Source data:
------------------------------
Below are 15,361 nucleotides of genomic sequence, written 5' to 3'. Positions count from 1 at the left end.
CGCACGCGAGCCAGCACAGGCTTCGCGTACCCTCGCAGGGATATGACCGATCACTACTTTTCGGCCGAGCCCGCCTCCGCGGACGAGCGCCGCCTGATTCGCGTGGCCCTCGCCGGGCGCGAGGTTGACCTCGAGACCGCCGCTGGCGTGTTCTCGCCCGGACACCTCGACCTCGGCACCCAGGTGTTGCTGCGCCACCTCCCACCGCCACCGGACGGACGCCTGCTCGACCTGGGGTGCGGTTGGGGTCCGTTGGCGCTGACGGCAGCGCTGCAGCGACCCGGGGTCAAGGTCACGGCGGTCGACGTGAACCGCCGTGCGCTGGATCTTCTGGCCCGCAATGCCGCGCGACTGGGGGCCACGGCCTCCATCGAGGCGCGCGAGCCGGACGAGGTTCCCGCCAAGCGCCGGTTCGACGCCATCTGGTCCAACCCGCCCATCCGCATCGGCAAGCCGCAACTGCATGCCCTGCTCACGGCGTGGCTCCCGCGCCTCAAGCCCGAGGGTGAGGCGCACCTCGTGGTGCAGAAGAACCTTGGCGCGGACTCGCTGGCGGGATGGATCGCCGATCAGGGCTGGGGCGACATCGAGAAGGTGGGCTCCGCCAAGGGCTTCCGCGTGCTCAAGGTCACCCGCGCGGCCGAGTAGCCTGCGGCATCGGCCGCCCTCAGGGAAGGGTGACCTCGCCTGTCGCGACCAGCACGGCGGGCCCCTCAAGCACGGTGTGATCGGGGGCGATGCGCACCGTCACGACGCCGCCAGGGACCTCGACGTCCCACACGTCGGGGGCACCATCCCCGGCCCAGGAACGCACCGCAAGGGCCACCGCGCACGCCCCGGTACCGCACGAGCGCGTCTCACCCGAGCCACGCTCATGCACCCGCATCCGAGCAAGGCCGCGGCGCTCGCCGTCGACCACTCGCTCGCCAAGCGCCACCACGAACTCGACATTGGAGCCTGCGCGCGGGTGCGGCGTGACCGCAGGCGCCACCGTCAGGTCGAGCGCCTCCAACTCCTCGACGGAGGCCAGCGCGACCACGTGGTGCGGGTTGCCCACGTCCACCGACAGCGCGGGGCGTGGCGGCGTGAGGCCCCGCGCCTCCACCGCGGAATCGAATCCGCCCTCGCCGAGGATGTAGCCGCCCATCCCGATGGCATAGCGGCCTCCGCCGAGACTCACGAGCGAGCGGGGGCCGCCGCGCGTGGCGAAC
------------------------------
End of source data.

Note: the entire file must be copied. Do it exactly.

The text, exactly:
Below are 15,361 nucleotides of genomic sequence, written 5' to 3'. Positions count from 1 at the left end.
CGCACGCGAGCCAGCACAGGCTTCGCGTACCCTCGCAGGGATATGACCGATCACTACTTTTCGGCCGAGCCCGCCTCCGCGGACGAGCGCCGCCTGATTCGCGTGGCCCTCGCCGGGCGCGAGGTTGACCTCGAGACCGCCGCTGGCGTGTTCTCGCCCGGACACCTCGACCTCGGCACCCAGGTGTTGCTGCGCCACCTCCCACCGCCACCGGACGGACGCCTGCTCGACCTGGGGTGCGGTTGGGGTCCGTTGGCGCTGACGGCAGCGCTGCAGCGACCCGGGGTCAAGGTCACGGCGGTCGACGTGAACCGCCGTGCGCTGGATCTTCTGGCCCGCAATGCCGCGCGACTGGGGGCCACGGCCTCCATCGAGGCGCGCGAGCCGGACGAGGTTCCCGCCAAGCGCCGGTTCGACGCCATCTGGTCCAACCCGCCCATCCGCATCGGCAAGCCGCAACTGCATGCCCTGCTCACGGCGTGGCTCCCGCGCCTCAAGCCCGAGGGTGAGGCGCACCTCGTGGTGCAGAAGAACCTTGGCGCGGACTCGCTGGCGGGATGGATCGCCGATCAGGGCTGGGGCGACATCGAGAAGGTGGGCTCCGCCAAGGGCTTCCGCGTGCTCAAGGTCACCCGCGCGGCCGAGTAGCCTGCGGCATCGGCCGCCCTCAGGGAAGGGTGACCTCGCCTGTCGCGACCAGCACGGCGGGCCCCTCAAGCACGGTGTGATCGGGGGCGATGCGCACCGTCACGACGCCGCCAGGGACCTCGACGTCCCACACGTCGGGGGCACCATCCCCGGCCCAGGAACGCACCGCAAGGGCCACCGCGCACGCCCCGGTACCGCACGAGCGCGTCTCACCCGAGCCACGCTCATGCACCCGCATCCGAGCAAGGCCGCGGCGCTCGCCGTCGACCACTCGCTCGCCAAGCGCCACCACGAACTCGACATTGGAGCCTGCGCGCGGGTGCGGCGTGACCGCAGGCGCCACCGTCAGGTCGAGCGCCTCCAACTCCTCGACGGAGGCCAGCGCGACCACGTGGTGCGGGTTGCCCACGTCCACCGACAGCGCGGGGCGTGGCGGCGTGAGGCCCCGCGCCTCCACCGCGGAATCGAATCCGCCCTCGCCGAGGATGTAGCCGCCCATCCCGATGGCATAGCGGCCTCCGCCGAGACTCACGAGCGAGCGGGGGCCGCCGCGCGTGGCGAAC